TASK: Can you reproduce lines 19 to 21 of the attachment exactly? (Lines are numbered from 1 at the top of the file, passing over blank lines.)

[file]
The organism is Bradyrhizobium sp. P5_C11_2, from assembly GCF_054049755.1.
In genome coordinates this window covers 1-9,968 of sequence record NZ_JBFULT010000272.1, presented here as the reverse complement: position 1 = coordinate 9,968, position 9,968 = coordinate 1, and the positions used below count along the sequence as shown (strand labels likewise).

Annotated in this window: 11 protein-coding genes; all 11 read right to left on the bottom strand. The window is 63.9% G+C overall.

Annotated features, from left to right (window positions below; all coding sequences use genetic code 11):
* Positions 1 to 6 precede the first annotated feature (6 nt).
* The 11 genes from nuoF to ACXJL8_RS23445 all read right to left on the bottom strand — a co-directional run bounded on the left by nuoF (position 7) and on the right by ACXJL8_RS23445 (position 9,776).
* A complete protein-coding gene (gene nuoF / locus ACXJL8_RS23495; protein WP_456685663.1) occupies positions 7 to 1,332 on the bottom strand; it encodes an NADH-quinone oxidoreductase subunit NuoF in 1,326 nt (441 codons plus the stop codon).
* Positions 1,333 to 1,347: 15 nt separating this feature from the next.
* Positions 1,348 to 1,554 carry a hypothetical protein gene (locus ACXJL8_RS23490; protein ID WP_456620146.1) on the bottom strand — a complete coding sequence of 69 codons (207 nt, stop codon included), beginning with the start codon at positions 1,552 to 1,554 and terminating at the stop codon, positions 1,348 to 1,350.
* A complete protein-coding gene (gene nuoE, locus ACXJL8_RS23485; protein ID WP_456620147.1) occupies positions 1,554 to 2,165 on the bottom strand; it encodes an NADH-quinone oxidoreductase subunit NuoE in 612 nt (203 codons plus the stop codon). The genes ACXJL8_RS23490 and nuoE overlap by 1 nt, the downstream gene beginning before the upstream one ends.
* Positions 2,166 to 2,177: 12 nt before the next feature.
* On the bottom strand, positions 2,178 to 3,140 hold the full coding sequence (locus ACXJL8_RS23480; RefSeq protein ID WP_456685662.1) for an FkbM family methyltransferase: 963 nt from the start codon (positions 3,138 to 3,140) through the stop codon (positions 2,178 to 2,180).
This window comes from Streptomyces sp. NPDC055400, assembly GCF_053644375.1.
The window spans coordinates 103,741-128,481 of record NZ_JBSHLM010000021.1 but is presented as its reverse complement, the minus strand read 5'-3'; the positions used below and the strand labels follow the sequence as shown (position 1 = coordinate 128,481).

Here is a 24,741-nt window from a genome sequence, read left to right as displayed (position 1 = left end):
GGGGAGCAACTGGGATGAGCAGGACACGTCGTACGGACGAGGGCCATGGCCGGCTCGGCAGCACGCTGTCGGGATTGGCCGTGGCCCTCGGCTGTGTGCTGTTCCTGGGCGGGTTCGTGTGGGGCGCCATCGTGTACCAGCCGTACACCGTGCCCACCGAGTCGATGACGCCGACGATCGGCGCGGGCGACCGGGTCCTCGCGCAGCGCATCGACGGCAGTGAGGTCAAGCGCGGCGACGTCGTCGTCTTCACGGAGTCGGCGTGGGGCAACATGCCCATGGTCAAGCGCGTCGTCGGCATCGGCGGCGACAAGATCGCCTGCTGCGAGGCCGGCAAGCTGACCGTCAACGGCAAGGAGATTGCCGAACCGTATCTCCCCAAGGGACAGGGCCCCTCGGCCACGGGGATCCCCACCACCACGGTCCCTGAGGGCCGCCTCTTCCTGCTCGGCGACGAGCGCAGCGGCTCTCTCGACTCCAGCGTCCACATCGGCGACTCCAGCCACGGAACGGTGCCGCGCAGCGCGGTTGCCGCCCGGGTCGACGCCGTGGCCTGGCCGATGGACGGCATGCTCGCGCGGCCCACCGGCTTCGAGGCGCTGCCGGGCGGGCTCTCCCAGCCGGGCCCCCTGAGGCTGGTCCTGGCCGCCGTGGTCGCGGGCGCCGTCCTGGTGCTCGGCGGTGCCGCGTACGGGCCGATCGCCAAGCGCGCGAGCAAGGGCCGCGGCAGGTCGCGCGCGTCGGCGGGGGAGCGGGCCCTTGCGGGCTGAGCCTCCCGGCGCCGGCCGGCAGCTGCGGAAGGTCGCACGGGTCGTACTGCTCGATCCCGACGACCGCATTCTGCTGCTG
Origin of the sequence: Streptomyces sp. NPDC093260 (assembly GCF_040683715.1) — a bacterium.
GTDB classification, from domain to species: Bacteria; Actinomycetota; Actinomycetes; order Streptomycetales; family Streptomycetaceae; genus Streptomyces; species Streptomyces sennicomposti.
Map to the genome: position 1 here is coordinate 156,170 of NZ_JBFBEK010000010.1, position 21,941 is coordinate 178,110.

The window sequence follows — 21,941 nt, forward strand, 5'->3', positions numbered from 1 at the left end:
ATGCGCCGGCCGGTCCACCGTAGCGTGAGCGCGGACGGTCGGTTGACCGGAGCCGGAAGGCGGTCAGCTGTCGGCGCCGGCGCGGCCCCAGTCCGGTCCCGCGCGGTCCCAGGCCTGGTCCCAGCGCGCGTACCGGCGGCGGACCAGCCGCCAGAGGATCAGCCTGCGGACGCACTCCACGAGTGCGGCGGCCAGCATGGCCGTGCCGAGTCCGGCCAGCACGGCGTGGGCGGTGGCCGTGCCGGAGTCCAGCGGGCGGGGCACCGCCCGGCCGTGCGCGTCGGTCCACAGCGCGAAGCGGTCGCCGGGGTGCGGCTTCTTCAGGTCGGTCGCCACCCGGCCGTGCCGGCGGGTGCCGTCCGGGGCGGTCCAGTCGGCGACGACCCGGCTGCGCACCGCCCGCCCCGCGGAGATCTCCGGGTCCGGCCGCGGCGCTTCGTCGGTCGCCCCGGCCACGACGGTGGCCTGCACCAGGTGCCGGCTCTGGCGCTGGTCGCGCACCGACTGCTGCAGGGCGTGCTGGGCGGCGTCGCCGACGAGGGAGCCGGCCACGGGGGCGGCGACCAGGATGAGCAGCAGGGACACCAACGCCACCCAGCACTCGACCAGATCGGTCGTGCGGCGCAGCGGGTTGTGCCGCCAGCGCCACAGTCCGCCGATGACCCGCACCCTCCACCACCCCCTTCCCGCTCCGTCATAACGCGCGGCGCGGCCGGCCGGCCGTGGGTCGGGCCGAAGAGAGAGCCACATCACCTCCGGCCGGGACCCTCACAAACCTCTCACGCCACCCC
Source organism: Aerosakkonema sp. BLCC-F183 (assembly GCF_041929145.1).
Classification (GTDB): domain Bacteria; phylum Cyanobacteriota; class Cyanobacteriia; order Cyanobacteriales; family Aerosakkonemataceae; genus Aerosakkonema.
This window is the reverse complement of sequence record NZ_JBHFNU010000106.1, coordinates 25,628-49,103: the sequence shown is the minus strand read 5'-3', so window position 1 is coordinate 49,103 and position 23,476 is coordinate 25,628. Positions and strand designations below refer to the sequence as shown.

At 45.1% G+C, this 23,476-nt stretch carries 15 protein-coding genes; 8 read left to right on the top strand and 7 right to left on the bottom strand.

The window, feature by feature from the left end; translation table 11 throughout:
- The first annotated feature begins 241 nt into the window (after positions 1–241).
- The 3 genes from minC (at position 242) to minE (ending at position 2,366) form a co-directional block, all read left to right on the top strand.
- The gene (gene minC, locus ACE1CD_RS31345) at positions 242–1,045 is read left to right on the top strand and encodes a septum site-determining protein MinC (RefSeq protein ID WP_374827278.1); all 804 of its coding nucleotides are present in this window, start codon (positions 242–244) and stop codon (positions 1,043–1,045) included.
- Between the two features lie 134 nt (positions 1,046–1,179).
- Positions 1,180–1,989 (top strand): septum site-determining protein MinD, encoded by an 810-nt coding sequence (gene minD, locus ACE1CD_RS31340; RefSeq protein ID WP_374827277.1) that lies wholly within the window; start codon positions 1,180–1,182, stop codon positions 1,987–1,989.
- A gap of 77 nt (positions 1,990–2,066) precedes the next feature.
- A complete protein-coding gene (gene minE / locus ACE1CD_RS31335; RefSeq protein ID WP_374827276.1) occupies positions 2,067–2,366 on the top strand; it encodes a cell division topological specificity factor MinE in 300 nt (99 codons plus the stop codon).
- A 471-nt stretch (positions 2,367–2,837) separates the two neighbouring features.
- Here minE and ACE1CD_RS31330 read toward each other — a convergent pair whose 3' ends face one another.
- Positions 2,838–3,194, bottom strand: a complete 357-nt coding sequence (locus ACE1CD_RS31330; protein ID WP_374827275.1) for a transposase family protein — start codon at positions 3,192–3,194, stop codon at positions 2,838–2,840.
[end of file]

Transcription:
Map to the genome: position 1 here is coordinate 156,170 of NZ_JBFBEK010000010.1, position 21,941 is coordinate 178,110.

The window sequence follows — 21,941 nt, forward strand, 5'->3', positions numbered from 1 at the left end:
ATGCGCCGGCCGGTCCACCGTAGCGTGAGCGCGGACGGTCGGTTGACCGGAGCCGGAAGGCGGTCAGCTGTCGGCGCCGGCGCGGCCCCAGTCCGGTCCCGCGCGGTCCCAGGCCTGGTCCCAGCGCGCGTACCGGCGGCGGACCAGCCGCCAGAGGATCAGCCTGCGGACGCACTCCACGAGTGCGGCGGCCAGCATGGCCGTGCCGAGTCCGGCCAGCACGGCGTGGGCGGTGGCCGTGCCGGAGTCCAGCGGGCGGGGCACCGCCCGGCCGTGCGCGTCGGTCCACAGCGCGAAGCGGTCGCCGGGGTGCGGCTTCTTCAGGTCGGTCGCCACCCGGCCGTGCCGGCGGGTGCCGTCCGGGGCGGTCCAGTCGGCGACGACCCGGCTGCGCACCGCCCGCCCCGCGGAGATCTCCGGGTCCGGCCGCGGCGCTTCGTCGGTCGCCCCGGCCACGACGGTGGCCTGCACCAGGTGCCGGCTCTGGCGCTGGTCGCGCACCGACTGCTGCAGGGCGTGCTGGGCGGCGTCGCCGACGAGGGAGCCGGCCACGGGGGCGGCGACCAGGATGAGCAGCAGGGACACCAACGCCACCCAGCACTCGACCAGATCGGTCGTGCGGCGCAGCGGGTTGTGCCGCCAGCGCCACAGTCCGCCGATGACCCGCACCCTCCACCACCCCCTTCCCGCTCCGTCATAACGCGCGGCGCGGCCGGCCGGCCGTGGGTCGGGCCGAAGAGAGAGCCACATCACCTCCGGCCGGGACCCTCACAAACCTCTCACGCCACCCC